The female Ottoe skipper will lay between 180 to 250 eggs in late June or July, one at a time on grasses, which the larvae will eat after hatching. The larvae hatch after 12 to 13 days. Each female will only lay this one batch of eggs during their lifetime. (Selby, 2005)

  • How often does reproduction occur?
    Ottoe skippers have a single annual generation.
  • Breeding season
    Mating occurs almost immediately after emergence in mid to late June or early July, and oviposition occurs shortly after.
  • Range eggs per season
    180 to 250

Females provide nutrients in their eggs for their offspring to grow and develop. Females also lay the eggs on grasses and plants that the caterpillars will eat when they hatch. Adult Ottoe skippers do not provide any more parental care, since they do not return to the eggs after laying them, and most will die before the eggs hatch. (Minnesota Department of Natural Resources, 2014; Selby, 2005)

  • Parental Investment
  • pre-hatching/birth
    • provisioning
      • female

How long do they live?

Adult Ottoe skippers live for a few days to a week. Their entire life cycle, from egg to death, lasts about one year. (Minnesota Department of Natural Resources, 2014)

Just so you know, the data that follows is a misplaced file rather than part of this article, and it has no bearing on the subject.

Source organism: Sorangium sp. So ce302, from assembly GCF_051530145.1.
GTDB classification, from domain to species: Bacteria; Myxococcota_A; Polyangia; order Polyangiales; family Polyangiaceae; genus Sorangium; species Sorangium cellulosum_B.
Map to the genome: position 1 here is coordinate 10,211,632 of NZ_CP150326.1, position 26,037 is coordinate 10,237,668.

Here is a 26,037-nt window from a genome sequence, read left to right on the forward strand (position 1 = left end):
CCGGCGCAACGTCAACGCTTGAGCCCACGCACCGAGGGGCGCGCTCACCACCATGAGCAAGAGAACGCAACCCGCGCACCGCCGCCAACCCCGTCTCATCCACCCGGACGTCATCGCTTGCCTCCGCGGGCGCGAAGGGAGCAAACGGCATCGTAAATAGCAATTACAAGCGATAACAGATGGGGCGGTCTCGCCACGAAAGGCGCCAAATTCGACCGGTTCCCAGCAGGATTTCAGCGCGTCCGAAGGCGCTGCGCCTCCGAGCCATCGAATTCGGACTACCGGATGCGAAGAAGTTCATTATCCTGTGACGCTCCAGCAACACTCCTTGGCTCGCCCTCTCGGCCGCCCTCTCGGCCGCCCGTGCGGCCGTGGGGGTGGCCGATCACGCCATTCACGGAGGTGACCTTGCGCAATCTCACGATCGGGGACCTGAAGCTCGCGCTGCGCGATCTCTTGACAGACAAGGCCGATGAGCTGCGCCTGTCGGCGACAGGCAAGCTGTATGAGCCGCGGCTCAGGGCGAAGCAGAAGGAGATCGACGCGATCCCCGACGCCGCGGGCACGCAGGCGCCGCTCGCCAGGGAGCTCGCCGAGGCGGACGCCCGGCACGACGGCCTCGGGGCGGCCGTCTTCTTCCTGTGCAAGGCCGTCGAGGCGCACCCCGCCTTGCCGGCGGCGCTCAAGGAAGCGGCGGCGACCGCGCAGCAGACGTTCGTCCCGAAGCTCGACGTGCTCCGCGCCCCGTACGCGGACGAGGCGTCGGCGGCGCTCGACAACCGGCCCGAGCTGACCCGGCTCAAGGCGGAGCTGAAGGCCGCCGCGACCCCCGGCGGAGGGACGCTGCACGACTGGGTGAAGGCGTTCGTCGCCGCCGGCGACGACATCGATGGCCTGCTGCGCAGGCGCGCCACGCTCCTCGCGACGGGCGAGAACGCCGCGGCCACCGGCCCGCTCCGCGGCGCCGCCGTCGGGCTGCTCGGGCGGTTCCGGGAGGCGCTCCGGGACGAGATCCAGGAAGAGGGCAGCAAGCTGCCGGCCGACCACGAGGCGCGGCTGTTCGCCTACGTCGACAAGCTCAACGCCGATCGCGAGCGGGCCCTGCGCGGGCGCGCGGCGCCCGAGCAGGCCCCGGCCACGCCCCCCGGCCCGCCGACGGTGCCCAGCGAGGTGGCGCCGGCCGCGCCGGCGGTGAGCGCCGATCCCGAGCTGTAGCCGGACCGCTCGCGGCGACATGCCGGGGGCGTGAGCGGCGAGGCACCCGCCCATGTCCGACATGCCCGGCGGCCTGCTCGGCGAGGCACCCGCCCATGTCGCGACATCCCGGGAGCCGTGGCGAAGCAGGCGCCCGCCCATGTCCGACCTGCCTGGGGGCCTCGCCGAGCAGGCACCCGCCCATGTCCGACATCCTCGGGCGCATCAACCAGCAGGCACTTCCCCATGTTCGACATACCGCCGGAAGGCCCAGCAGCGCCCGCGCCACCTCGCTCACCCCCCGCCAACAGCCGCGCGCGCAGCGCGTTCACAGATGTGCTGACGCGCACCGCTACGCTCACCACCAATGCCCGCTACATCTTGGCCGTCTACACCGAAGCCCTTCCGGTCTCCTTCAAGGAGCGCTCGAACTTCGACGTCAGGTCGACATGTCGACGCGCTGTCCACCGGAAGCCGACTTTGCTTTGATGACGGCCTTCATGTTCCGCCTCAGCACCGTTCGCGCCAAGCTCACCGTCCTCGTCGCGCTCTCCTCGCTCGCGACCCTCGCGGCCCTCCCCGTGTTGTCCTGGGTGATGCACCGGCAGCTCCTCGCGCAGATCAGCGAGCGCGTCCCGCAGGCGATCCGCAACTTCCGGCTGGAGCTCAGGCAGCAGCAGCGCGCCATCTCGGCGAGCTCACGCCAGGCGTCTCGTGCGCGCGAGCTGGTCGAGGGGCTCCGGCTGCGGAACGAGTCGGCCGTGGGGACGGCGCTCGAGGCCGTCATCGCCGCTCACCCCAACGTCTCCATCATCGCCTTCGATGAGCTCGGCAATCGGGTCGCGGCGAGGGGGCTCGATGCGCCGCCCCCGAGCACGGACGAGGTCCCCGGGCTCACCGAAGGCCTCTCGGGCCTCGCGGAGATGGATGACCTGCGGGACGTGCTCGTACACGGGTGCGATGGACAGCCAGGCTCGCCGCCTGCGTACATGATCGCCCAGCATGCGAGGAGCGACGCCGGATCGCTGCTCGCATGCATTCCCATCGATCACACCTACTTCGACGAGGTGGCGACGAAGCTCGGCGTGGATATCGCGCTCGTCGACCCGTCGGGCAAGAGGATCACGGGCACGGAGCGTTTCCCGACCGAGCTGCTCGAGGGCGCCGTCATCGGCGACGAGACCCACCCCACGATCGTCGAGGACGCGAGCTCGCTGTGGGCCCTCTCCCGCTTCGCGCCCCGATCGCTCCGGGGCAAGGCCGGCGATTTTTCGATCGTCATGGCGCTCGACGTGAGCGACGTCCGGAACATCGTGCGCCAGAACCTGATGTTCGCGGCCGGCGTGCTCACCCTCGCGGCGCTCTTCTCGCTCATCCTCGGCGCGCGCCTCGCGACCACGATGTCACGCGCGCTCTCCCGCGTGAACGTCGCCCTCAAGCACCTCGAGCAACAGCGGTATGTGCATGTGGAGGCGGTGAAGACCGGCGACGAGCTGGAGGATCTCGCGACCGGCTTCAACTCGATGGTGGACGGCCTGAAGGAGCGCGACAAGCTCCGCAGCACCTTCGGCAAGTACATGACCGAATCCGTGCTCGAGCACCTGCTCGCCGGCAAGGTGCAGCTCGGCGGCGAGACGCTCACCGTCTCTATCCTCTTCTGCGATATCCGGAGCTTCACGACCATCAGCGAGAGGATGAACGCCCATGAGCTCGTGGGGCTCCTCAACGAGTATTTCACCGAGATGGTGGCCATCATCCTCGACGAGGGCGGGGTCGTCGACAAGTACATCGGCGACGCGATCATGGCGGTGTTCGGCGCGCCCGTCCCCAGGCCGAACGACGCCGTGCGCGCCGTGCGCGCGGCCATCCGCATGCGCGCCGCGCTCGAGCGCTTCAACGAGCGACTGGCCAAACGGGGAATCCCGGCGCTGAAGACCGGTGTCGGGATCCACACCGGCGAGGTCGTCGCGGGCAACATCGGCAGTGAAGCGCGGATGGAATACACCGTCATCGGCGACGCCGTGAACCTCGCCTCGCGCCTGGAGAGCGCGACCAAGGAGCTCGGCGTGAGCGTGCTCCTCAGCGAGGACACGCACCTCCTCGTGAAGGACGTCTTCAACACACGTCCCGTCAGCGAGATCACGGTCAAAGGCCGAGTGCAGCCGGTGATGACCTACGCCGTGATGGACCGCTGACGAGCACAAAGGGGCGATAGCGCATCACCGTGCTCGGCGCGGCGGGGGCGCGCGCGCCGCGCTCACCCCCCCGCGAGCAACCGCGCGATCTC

• Typical lifespan
    Status: wild
    3 to 7 days

How do they behave?

Since adult Ottoe skippers only live for a few days, their behavior is focused on finding a mate and reproducing. Males spend their time either sitting on plants, waiting for mates, or flying from plant to plant looking for females. When not searching for males, Ottoe skippers spend their time looking for food. They are active during the day. (Selby, 2005)

Home Range

Ottoe skippers will live and reproduce in the same area that they hatched it, and do not usually move far from this area. (Minnesota Department of Natural Resources, 2014)

How do they communicate with each other?